Take the example of complex, intelligent buildings. Increasingly the greater bulk of the building costs are being determined by the demands of the allied disciplines that contribute to the way the building is supposed to function. Indeed, things have come to such a pass that the role of the architect is - if I may repeat an apocryphal statement attributed to Hafeez Contractor - to deal with the two feet of space between the inside and outside of the building!
Of course, I do not believe that architects or their role have been marginalised to the extent implied by Contractor - unless they want it that way- but there is no denying the fact that the importance of other disciplines - structural engineering, building management, services engineering and even interior design have significantly grown in importance from the days when the image of the architect as god - or at least, as Howard Roark - was established in the minds of architects. Those disciplines can no longer be marginalised by the architect.
Today for example, there is a legitimate case for recognising the discipline of architectural engineering as one of the major contributors to specialised architectural projects. There is increasing need for architectural engineers to conceptualise and develop building projects of a certain type. To protest about the nomenclature - the use of the word architectural - in the recognition of the specialised degree of architectural engineering - as the CoA does - is unrealistic. But it does raise genuine issues we must confront, such as: is the architectural engineer an architect in accordance with the Architect Act of 1972? The conventional answer to that question is - no, they are not architects. This is because an architect must undergo five years of education in accordance to the syllabus prescribed by the CoA. But such norms do not take into account the considerable merits in the case for recognising an architectural engineer as an architect. We need to find out if changing our traditional perceptions could benefit the architectural profession - and society. The White Paper must take into account such contentious issues.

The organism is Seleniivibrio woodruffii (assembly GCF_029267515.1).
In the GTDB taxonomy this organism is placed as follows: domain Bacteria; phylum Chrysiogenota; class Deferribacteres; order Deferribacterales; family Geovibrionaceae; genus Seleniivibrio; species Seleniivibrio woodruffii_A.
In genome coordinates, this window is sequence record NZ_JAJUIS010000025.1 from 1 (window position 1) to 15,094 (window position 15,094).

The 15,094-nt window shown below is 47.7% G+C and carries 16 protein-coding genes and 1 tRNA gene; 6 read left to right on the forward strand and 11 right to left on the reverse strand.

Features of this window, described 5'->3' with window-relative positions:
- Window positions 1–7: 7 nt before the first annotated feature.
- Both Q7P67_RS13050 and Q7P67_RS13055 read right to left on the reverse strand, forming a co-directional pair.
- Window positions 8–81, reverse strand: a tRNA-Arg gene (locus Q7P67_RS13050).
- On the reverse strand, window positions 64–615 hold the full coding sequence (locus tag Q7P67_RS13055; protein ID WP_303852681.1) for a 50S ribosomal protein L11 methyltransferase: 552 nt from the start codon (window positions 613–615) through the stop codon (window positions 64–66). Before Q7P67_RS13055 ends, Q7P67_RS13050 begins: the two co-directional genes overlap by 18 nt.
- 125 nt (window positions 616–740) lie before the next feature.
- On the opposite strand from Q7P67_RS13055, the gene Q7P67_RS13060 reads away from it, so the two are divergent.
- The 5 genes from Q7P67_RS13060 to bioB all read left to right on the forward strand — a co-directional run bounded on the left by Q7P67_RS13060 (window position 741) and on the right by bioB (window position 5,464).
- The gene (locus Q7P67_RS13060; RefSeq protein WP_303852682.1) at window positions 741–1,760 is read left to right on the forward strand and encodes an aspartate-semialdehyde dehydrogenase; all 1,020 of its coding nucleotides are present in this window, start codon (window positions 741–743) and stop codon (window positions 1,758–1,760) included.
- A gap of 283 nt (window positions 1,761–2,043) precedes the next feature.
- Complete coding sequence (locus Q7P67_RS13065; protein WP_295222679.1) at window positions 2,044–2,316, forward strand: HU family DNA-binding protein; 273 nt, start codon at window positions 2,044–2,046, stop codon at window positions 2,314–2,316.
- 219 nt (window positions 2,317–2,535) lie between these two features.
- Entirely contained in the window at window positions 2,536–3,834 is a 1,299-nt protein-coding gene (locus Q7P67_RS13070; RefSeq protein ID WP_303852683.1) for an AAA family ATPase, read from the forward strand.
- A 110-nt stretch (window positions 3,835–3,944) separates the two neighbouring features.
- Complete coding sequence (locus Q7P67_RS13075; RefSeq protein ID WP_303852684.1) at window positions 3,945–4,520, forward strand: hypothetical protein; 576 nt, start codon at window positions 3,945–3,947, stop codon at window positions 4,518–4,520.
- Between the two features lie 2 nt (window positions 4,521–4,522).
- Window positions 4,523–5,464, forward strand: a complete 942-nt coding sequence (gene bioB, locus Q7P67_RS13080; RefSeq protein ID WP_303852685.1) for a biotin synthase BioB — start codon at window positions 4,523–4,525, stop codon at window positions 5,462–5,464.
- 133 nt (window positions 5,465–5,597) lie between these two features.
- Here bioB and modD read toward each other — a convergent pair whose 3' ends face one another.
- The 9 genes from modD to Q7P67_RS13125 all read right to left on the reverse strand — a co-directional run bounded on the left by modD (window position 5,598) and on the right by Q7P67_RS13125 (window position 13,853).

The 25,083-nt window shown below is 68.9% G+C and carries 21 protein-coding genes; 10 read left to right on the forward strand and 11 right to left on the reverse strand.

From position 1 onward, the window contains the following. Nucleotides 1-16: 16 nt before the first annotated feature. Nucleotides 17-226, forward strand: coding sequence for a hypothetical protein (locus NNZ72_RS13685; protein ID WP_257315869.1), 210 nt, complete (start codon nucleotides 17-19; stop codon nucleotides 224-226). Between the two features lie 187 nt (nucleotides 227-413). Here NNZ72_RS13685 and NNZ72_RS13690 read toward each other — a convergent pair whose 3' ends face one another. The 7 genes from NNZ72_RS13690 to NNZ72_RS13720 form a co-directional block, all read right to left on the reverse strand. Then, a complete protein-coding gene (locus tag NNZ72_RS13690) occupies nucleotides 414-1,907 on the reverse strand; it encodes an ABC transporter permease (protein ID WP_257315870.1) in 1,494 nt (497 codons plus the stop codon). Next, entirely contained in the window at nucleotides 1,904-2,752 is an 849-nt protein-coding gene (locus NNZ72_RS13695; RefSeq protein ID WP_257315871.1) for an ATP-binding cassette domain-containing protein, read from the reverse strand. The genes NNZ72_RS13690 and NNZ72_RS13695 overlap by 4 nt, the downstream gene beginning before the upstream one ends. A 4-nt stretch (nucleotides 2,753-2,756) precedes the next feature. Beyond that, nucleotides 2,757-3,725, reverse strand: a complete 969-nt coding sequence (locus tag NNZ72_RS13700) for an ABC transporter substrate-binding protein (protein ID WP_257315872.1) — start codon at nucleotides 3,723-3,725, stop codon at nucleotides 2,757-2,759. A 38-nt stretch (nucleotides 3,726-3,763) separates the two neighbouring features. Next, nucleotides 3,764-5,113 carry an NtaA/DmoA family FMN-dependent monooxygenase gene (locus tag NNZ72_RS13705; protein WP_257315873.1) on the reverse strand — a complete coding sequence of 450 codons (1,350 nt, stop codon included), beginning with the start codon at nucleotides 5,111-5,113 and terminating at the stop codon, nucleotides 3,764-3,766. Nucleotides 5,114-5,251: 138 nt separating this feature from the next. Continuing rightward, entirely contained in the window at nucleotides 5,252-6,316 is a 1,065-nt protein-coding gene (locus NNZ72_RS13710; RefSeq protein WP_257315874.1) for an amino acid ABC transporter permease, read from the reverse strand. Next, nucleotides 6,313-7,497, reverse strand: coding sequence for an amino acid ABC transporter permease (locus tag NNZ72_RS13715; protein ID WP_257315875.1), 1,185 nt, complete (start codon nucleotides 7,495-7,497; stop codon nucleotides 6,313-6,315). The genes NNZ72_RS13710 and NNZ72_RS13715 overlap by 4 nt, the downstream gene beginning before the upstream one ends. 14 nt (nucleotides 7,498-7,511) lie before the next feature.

Interestingly, such foundational questions are already being addressed by the majority of architects, which means those who are under 30 years of age. Our's is a young profession, both in terms of the age profile of practitioners and as a professional practice, and it is unlikely, if one were to ask them, that they would want 'business as usual'. These young architects are getting into many hitherto unconventional types of professional practice, and it would be foolish to insist that the terms of the profession we inherited from the colonial government should remain to determine the future structure of the profession. Their views must be reflected in the White Paper.